There were a lot of things I really liked about this book. Kristoff’s writing style is rich and descriptive, and he is masterful at producing suspense. The action he writes is so easy to visualize, it many times feels like you are watching an anime. The best descriptive moment in the book is, in my opinion, when an individual gets shot: Kristoff describes it so vividly and accurately it’s chill-inducing. There are a lot of great moments besides that, but that particular bit was so memorable. The plot twists are also great. I also loved the mythology—I’m not versed enough in Japanese mythology to know whether or not Kristoff is simply borrowing mythology or has invented his own, but I like it a lot. The arashitora is a cool spin on the griffin—it is half tiger, rather than lion, and it has the ability to send massive claps of thunder from its wings. And, I admit, I was a sucker for the chainswords.

I also liked the fact that, despite the fact that the story is essentially a man-is-destroying-the-earth story, Kristoff was quite creative in how he portrayed it. While it becomes obvious that the blood lotus is a metaphor for fossil fuels, and the idea that wars are being fought over fossil fuels, and so on, it is still creative. I loved it, actually. It’s one of the few pollution-apocalypse stories that I really enjoyed. It feels less like the message is being shoved down your throat and more like it’s simply part of a fully realized fantasy world. This is one great thing about fantasy: it allows you to explore real-world issues in a nonthreatening way, and Kristoff did an excellent job with it.

One thing I did not like about this story, though, is that Shima is essentially Japan. It’s not a fantasy world that resembles Japan—it’s just straight-up Japan with a different name. While I get that the idea was for this to be Japanese steampunk, there could have been a few more differences. They use Japanese for everything, and even call the gangsters “Yakuza.” Hence, it feels like the author is shouting, “This is totally not Japan, you guys, except that it is.” It still made for an enjoyable story, and I realize the story would not have worked if it was actually Japan, being as the other fantasy elements would not have fit in. Nevertheless, I felt like it was a little too much. It’s one thing to model a fantasy culture on an existing one, another thing to simply lift the culture entirely.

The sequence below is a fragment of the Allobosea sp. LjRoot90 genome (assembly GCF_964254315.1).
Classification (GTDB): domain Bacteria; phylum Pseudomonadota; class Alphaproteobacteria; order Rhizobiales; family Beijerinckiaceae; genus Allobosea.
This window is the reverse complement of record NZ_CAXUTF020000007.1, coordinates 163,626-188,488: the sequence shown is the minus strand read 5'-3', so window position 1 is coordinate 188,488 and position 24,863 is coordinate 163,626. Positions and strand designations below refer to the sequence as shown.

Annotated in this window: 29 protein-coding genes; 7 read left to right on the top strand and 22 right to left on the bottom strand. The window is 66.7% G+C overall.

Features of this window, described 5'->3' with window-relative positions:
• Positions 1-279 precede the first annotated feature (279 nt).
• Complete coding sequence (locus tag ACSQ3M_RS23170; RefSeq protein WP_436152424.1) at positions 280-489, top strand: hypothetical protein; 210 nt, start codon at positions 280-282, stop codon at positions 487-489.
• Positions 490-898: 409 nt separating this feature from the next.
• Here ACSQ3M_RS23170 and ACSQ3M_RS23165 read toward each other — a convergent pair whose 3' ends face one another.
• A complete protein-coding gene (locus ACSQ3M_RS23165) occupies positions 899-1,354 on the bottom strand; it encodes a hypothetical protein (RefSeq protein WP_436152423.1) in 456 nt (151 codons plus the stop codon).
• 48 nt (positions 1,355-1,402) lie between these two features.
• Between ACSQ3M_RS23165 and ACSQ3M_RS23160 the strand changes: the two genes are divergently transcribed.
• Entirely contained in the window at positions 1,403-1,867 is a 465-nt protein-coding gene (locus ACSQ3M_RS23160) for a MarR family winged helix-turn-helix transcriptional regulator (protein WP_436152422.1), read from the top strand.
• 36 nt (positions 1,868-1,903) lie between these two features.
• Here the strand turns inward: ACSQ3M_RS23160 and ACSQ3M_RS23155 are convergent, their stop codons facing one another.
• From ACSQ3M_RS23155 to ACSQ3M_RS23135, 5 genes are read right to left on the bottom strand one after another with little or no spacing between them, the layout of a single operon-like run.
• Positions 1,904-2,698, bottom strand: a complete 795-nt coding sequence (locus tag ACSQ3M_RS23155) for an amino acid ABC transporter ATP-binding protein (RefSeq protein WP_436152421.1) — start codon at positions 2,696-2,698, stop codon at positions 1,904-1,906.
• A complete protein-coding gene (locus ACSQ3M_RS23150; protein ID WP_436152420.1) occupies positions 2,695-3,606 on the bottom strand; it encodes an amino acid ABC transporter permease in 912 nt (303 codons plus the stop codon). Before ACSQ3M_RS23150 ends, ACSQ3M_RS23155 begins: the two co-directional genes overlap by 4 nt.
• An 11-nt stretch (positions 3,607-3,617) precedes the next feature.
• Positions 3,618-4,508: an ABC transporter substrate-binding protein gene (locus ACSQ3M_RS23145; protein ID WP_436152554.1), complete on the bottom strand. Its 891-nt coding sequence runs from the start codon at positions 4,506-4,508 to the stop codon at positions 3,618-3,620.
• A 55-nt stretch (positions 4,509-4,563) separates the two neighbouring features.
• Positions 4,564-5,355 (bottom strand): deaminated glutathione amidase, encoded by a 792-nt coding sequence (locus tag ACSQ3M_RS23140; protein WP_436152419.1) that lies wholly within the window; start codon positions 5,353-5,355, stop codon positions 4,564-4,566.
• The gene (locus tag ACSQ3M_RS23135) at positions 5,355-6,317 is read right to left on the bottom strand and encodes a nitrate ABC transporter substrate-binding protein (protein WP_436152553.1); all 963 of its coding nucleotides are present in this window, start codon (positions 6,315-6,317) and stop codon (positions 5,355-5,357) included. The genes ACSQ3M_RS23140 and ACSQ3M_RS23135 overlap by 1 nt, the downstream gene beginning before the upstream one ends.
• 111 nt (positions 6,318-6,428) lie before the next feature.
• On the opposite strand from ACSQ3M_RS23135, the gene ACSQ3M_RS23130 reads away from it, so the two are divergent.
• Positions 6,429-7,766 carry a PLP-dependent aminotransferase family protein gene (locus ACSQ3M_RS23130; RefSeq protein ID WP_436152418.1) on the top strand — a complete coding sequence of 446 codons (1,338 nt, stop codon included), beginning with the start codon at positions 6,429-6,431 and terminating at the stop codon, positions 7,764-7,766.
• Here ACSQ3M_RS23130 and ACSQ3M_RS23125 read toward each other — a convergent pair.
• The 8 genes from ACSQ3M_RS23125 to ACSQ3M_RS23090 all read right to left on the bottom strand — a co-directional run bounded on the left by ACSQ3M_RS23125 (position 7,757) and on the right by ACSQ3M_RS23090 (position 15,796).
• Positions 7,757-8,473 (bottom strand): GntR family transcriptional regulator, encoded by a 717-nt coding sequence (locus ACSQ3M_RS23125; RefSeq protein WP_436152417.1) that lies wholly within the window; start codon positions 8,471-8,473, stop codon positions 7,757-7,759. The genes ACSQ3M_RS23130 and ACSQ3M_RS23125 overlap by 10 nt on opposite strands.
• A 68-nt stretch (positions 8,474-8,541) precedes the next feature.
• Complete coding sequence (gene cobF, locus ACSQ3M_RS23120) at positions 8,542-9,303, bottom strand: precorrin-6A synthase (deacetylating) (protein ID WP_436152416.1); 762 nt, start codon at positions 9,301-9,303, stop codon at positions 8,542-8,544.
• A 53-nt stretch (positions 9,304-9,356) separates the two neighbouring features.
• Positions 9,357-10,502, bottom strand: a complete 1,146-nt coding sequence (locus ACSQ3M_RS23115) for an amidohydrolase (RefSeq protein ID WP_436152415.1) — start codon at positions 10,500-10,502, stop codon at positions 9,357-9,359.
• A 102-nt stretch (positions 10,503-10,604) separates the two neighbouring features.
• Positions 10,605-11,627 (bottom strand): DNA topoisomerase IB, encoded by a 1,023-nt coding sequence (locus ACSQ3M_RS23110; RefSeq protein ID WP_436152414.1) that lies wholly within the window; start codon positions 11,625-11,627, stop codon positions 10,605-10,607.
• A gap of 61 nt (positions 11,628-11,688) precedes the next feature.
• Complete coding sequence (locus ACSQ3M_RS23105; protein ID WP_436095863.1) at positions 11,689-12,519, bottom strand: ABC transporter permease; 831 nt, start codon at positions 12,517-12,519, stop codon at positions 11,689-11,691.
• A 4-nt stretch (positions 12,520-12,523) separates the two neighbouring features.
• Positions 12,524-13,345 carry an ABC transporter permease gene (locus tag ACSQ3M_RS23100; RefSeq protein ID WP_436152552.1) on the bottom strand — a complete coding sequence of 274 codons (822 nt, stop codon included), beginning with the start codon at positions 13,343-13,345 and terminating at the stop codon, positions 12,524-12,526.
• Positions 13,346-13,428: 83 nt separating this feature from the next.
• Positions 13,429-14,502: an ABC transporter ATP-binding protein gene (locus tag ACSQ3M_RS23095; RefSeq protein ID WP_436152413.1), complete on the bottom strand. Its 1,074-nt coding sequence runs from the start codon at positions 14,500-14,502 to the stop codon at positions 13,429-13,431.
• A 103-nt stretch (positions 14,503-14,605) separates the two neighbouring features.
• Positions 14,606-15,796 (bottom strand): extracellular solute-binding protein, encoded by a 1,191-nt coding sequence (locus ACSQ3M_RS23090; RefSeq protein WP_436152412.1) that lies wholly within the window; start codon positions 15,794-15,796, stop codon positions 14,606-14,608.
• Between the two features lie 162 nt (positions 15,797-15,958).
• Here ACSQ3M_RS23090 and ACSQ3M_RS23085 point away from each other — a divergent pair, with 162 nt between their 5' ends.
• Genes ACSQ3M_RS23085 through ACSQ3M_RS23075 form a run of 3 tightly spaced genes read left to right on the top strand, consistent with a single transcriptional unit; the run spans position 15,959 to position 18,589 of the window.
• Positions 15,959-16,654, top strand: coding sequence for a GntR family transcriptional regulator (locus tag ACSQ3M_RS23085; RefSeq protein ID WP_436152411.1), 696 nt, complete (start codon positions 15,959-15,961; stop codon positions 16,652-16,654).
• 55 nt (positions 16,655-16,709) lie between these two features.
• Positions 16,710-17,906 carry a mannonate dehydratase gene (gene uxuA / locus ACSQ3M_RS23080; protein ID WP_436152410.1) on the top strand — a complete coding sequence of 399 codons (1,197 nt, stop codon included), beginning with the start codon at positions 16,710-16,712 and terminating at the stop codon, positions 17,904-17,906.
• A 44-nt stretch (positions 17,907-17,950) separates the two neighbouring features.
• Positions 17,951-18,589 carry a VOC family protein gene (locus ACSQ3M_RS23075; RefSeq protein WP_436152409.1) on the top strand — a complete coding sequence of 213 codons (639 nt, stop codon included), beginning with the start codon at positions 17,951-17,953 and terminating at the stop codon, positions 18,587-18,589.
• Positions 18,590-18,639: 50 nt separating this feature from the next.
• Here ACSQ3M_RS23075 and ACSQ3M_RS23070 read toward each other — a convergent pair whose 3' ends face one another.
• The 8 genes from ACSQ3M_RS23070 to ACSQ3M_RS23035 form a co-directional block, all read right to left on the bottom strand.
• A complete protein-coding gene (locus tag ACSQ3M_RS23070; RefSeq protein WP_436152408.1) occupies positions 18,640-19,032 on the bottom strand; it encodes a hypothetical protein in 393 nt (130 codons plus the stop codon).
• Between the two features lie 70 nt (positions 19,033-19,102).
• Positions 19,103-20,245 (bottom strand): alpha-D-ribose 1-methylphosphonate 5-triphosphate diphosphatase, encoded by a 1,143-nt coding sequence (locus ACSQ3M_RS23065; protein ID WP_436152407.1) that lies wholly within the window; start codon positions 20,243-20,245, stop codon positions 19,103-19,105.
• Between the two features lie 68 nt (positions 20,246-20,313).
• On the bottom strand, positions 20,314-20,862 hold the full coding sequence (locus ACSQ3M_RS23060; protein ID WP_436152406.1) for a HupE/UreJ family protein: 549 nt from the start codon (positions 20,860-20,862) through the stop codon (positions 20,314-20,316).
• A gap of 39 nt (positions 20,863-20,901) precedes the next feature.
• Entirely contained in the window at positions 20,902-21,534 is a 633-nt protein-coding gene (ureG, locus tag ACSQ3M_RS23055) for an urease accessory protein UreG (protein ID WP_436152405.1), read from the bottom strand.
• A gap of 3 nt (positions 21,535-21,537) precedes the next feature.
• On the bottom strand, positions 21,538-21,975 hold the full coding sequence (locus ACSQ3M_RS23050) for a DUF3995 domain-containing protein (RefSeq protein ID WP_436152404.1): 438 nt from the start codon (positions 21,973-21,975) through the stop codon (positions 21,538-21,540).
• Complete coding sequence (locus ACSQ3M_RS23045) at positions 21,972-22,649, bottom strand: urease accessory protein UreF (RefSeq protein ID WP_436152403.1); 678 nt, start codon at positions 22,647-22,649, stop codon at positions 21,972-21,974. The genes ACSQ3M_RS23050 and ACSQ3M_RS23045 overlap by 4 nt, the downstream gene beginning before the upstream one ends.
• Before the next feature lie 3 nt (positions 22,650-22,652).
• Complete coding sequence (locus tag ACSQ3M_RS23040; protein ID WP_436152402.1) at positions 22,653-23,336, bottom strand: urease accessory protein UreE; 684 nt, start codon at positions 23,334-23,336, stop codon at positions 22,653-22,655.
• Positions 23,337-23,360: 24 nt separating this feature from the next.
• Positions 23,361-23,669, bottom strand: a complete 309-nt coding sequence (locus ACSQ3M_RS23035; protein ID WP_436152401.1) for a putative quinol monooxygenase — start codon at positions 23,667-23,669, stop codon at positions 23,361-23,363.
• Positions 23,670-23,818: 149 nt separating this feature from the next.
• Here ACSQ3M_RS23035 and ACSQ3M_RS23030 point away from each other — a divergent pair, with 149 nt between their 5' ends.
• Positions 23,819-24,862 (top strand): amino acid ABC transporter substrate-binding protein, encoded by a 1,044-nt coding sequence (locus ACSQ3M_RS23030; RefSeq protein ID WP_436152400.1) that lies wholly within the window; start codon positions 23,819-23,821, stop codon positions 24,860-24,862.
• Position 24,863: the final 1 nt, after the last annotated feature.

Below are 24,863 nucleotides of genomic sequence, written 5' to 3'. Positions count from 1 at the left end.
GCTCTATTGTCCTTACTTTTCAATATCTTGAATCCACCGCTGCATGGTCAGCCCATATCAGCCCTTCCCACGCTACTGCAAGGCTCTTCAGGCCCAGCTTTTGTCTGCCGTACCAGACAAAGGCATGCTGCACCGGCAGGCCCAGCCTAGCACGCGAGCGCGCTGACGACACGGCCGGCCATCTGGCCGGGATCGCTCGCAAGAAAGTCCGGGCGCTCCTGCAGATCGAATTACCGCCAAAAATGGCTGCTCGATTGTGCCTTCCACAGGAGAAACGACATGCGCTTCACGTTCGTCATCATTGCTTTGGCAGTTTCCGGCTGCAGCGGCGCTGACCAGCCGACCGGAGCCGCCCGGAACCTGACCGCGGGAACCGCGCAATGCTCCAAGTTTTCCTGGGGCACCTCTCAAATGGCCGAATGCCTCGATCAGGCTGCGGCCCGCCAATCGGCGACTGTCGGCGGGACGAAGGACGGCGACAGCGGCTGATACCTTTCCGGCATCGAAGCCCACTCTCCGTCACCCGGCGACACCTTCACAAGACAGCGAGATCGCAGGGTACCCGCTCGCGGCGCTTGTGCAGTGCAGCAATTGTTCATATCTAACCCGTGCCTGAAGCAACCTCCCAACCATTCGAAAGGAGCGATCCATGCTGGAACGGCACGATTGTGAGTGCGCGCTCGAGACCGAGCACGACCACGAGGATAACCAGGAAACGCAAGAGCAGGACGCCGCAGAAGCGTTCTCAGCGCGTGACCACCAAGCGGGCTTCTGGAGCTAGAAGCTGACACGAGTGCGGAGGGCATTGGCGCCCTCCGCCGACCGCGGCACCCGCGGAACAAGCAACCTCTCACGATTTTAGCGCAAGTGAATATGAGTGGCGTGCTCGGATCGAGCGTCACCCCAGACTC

In a similar vein, it would seem that Kristoff did not do quite enough research on Japanese stuff—at least in one case. First off, chi is a Chinese concept, not a Japanese one. Second, I’m not that versed in Japanese, but I have a textbook of basic Japanese on my bookshelf and I have done my fair share of perusing on Wikipedia. I know enough to understand how honorific suffixes work—and that they are just that: suffixes. Kristoff uses the suffix “-sama” (basically equivalent to ‘master’ or simply an address to someone significantly higher in rank) as an address—for example, “Thank you, Sama.” This is blatantly incorrect and made a lot of reviewers on Amazon mad. This is another issue with completely lifting another culture—you have to get it exactly right or you’re in trouble.

All in all, I recommend this book. However, as a caveat to those who might be researching this book to see if it is appropriate for their teen, be aware that two teen characters do have sex with each other. It is glossed over with a cutaway, basically a sort of “They were kissing passionately, and then afterward…” thing. This is at least tasteful, but some parents may still object to their teens reading this. Also be aware that there is a fair amount of language: D, G-D, F, etc.  There is also a lot of violence—enough that the book might earn an R-rating if an exactly faithful movie was made of it. In some ways, it reminded me of the gore you see in martial arts movies and anime—extremely exaggerated bloodshed.

Stormdancer is an exciting story with lots of fun plot twists and great characters. Its foibles are, in my opinion, far outweighed by its good moments, making it worth reading. People who like lots of action and excitement will love this book.

Have you read Stormdancer? What are your thoughts on it?